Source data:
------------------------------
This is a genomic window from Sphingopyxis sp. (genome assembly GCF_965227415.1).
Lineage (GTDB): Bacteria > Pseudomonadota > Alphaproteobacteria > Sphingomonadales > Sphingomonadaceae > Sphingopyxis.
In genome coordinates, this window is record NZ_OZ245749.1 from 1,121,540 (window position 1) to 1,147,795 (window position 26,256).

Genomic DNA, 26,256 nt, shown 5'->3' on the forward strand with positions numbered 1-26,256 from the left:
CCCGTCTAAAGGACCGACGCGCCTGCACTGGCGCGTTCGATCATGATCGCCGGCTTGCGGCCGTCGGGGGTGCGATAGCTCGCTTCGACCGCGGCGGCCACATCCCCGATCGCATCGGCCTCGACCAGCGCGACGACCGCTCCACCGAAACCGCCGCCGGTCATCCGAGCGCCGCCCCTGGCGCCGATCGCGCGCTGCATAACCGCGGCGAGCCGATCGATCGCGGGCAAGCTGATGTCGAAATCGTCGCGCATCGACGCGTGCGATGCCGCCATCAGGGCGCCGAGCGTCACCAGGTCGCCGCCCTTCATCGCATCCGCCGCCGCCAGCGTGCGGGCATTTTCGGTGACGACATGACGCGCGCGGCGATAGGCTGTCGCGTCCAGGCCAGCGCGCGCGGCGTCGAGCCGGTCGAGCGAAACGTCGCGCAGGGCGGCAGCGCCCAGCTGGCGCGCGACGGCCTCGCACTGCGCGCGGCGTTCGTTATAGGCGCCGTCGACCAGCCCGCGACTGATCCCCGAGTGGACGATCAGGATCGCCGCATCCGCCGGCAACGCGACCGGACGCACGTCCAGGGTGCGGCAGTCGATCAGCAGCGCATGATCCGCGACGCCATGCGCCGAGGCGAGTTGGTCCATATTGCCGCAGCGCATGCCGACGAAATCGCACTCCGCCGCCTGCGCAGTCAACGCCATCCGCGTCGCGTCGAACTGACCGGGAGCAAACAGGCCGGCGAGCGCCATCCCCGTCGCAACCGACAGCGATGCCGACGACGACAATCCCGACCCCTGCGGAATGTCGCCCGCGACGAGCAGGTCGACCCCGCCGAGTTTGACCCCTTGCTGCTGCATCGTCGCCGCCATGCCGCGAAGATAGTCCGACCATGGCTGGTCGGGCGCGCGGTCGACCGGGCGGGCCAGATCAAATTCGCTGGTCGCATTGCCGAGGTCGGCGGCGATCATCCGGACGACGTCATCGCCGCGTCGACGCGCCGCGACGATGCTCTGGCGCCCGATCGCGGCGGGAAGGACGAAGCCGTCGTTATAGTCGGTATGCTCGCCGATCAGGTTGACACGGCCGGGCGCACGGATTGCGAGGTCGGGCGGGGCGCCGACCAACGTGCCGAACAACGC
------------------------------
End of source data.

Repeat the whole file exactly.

This is a genomic window from Sphingopyxis sp. (genome assembly GCF_965227415.1).
Lineage (GTDB): Bacteria > Pseudomonadota > Alphaproteobacteria > Sphingomonadales > Sphingomonadaceae > Sphingopyxis.
In genome coordinates, this window is record NZ_OZ245749.1 from 1,121,540 (window position 1) to 1,147,795 (window position 26,256).

Genomic DNA, 26,256 nt, shown 5'->3' on the forward strand with positions numbered 1-26,256 from the left:
CCCGTCTAAAGGACCGACGCGCCTGCACTGGCGCGTTCGATCATGATCGCCGGCTTGCGGCCGTCGGGGGTGCGATAGCTCGCTTCGACCGCGGCGGCCACATCCCCGATCGCATCGGCCTCGACCAGCGCGACGACCGCTCCACCGAAACCGCCGCCGGTCATCCGAGCGCCGCCCCTGGCGCCGATCGCGCGCTGCATAACCGCGGCGAGCCGATCGATCGCGGGCAAGCTGATGTCGAAATCGTCGCGCATCGACGCGTGCGATGCCGCCATCAGGGCGCCGAGCGTCACCAGGTCGCCGCCCTTCATCGCATCCGCCGCCGCCAGCGTGCGGGCATTTTCGGTGACGACATGACGCGCGCGGCGATAGGCTGTCGCGTCCAGGCCAGCGCGCGCGGCGTCGAGCCGGTCGAGCGAAACGTCGCGCAGGGCGGCAGCGCCCAGCTGGCGCGCGACGGCCTCGCACTGCGCGCGGCGTTCGTTATAGGCGCCGTCGACCAGCCCGCGACTGATCCCCGAGTGGACGATCAGGATCGCCGCATCCGCCGGCAACGCGACCGGACGCACGTCCAGGGTGCGGCAGTCGATCAGCAGCGCATGATCCGCGACGCCATGCGCCGAGGCGAGTTGGTCCATATTGCCGCAGCGCATGCCGACGAAATCGCACTCCGCCGCCTGCGCAGTCAACGCCATCCGCGTCGCGTCGAACTGACCGGGAGCAAACAGGCCGGCGAGCGCCATCCCCGTCGCAACCGACAGCGATGCCGACGACGACAATCCCGACCCCTGCGGAATGTCGCCCGCGACGAGCAGGTCGACCCCGCCGAGTTTGACCCCTTGCTGCTGCATCGTCGCCGCCATGCCGCGAAGATAGTCCGACCATGGCTGGTCGGGCGCGCGGTCGACCGGGCGGGCCAGATCAAATTCGCTGGTCGCATTGCCGAGGTCGGCGGCGATCATCCGGACGACGTCATCGCCGCGTCGACGCGCCGCGACGATGCTCTGGCGCCCGATCGCGGCGGGAAGGACGAAGCCGTCGTTATAGTCGGTATGCTCGCCGATCAGGTTGACACGGCCGGGCGCACGGATTGCGAGGTCGGGCGGGGCGCCGACCAACGTGCCGAACAACGC